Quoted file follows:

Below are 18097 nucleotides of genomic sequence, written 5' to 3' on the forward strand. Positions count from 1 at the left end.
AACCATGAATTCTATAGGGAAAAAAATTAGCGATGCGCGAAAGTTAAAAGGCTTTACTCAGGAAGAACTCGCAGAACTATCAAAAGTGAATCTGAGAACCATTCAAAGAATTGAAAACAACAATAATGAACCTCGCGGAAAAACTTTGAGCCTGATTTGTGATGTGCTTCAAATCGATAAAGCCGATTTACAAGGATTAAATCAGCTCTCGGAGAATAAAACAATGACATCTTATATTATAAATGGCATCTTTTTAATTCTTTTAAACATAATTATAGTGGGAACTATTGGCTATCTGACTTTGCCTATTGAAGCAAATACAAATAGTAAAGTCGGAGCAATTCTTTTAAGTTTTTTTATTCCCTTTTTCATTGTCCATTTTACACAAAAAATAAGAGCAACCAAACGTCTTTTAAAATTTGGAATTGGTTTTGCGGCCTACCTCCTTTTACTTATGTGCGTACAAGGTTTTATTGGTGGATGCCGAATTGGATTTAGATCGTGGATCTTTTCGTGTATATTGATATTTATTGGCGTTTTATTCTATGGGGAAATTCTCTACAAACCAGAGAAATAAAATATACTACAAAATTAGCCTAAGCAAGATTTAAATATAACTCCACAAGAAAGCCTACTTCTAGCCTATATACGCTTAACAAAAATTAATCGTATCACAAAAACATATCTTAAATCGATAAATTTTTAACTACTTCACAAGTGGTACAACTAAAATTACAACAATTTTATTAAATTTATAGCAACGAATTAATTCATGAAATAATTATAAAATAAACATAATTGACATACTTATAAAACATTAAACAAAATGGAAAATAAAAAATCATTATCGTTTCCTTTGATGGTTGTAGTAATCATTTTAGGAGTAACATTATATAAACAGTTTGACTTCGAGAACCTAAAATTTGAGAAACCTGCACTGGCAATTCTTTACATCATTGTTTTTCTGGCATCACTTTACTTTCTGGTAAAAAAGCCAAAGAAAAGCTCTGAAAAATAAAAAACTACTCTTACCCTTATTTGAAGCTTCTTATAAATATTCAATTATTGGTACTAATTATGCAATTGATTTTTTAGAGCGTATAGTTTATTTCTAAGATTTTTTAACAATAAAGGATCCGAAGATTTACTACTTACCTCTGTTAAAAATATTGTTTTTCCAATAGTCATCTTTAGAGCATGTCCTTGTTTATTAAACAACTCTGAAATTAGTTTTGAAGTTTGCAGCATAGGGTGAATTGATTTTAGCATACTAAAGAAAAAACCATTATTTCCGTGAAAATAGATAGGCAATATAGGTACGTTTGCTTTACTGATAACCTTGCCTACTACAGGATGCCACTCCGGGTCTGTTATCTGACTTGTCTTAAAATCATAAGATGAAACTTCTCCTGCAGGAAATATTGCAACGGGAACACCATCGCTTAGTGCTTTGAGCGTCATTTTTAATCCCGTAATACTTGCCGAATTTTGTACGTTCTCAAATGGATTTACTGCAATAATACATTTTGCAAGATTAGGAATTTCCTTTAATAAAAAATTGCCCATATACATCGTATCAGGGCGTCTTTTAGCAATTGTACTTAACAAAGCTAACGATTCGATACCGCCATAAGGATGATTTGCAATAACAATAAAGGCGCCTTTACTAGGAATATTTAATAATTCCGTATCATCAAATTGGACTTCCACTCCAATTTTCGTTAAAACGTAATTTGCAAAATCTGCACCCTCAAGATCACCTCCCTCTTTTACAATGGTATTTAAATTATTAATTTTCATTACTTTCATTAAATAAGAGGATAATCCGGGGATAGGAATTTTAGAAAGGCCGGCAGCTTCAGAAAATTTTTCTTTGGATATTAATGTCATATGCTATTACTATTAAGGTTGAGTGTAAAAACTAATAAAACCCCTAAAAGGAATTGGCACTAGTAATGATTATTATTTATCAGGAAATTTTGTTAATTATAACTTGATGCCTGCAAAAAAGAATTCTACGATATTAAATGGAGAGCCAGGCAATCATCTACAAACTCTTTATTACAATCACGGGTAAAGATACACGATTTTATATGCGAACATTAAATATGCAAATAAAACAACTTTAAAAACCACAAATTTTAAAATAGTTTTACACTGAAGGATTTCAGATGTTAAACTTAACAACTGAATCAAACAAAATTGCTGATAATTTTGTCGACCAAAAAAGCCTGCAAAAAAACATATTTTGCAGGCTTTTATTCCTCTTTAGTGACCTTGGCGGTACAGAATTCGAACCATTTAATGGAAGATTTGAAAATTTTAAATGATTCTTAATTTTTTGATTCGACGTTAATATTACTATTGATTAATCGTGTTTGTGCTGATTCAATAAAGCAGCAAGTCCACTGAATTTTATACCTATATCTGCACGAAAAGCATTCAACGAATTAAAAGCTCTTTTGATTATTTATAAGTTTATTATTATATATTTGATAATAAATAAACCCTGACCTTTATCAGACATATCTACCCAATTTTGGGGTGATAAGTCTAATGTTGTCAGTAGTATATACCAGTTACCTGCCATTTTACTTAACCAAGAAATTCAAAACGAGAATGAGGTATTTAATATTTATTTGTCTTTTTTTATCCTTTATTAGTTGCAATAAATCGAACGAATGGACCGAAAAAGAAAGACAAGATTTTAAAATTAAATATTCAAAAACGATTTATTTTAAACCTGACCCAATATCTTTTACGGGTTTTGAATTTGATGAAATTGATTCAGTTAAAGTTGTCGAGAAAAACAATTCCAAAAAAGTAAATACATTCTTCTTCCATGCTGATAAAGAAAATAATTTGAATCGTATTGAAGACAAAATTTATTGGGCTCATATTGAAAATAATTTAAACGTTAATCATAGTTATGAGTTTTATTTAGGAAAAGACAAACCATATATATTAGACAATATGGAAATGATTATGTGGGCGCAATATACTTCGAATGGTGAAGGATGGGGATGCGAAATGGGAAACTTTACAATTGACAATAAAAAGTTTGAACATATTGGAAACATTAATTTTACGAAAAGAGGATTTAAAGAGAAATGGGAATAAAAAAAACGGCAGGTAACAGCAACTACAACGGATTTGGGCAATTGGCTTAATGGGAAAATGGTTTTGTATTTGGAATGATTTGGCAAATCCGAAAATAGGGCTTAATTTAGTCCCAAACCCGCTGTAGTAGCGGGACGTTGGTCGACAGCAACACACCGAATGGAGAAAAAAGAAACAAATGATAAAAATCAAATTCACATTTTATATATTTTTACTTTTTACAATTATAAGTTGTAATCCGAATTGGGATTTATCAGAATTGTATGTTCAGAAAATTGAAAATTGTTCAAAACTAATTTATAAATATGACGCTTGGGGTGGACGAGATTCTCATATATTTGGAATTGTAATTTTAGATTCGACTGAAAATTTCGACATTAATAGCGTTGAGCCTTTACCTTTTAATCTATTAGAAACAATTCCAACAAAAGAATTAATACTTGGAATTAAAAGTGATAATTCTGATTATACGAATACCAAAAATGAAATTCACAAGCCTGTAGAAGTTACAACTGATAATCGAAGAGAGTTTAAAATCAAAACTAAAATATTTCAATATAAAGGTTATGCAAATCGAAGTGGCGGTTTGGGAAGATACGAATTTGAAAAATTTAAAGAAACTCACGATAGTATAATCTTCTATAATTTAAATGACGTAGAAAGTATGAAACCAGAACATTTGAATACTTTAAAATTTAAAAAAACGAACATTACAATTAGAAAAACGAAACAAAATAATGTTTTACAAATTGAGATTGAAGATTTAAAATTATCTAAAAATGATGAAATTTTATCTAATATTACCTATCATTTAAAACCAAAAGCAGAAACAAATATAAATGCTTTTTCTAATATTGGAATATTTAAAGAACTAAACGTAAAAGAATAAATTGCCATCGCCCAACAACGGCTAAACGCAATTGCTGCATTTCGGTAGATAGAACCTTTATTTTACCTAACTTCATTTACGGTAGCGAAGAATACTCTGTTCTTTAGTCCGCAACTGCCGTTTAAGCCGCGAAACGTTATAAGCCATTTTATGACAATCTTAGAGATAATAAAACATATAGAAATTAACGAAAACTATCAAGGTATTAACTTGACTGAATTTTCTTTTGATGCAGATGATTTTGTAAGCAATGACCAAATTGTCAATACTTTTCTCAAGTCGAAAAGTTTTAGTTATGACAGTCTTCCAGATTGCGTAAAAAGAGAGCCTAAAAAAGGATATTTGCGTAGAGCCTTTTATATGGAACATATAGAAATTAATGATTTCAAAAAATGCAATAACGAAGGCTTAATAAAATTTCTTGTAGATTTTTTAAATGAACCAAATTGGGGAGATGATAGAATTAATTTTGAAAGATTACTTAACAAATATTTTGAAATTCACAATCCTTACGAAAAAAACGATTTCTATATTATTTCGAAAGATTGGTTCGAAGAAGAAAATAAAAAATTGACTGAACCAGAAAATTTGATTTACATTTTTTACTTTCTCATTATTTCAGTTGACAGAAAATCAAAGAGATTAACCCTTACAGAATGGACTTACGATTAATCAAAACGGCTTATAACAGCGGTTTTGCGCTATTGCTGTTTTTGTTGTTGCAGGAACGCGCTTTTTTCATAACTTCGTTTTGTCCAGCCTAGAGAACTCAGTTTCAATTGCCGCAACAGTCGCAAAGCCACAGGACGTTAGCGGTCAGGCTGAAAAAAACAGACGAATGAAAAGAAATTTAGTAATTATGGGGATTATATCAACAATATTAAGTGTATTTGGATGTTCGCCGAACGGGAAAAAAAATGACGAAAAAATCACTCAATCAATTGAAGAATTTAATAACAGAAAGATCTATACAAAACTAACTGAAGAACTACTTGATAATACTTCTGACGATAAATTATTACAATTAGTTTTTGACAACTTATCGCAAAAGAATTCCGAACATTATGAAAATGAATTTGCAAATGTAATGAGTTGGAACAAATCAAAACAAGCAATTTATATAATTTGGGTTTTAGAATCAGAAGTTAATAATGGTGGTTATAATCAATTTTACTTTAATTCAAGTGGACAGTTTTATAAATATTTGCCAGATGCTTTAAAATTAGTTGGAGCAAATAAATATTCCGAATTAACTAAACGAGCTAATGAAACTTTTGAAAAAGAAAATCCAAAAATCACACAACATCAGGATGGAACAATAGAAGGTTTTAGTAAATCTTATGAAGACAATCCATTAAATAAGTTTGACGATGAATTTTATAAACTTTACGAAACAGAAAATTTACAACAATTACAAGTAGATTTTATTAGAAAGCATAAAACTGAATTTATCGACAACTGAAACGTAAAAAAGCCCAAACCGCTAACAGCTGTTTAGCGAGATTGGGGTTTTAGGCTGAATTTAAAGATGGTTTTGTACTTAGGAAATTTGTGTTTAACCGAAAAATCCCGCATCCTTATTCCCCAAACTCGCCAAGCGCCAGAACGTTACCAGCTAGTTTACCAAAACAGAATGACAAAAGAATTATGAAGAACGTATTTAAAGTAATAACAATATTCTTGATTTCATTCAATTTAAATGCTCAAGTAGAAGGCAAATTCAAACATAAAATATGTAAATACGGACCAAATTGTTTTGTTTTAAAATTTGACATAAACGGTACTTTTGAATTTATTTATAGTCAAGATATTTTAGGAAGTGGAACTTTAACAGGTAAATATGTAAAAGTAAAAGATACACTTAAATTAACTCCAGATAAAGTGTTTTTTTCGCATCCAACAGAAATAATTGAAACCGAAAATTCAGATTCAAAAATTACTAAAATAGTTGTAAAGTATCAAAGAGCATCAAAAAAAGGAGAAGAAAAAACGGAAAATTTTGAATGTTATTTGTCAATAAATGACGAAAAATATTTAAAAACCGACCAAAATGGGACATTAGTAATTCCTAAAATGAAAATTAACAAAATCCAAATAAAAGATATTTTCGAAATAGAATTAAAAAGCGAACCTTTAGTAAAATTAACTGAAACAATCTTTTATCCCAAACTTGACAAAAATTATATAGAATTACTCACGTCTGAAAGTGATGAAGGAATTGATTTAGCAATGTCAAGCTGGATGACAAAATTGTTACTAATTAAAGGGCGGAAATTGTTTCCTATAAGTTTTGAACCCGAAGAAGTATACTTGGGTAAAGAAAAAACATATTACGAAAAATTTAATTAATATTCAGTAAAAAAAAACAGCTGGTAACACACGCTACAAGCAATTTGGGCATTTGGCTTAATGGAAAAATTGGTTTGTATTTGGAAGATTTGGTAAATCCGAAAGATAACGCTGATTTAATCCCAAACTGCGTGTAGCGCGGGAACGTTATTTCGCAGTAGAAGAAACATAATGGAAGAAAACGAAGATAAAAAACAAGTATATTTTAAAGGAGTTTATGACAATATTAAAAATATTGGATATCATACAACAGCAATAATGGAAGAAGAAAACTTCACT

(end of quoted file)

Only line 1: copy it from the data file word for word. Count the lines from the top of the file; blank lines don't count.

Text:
Below are 18097 nucleotides of genomic sequence, written 5' to 3' on the forward strand. Positions count from 1 at the left end.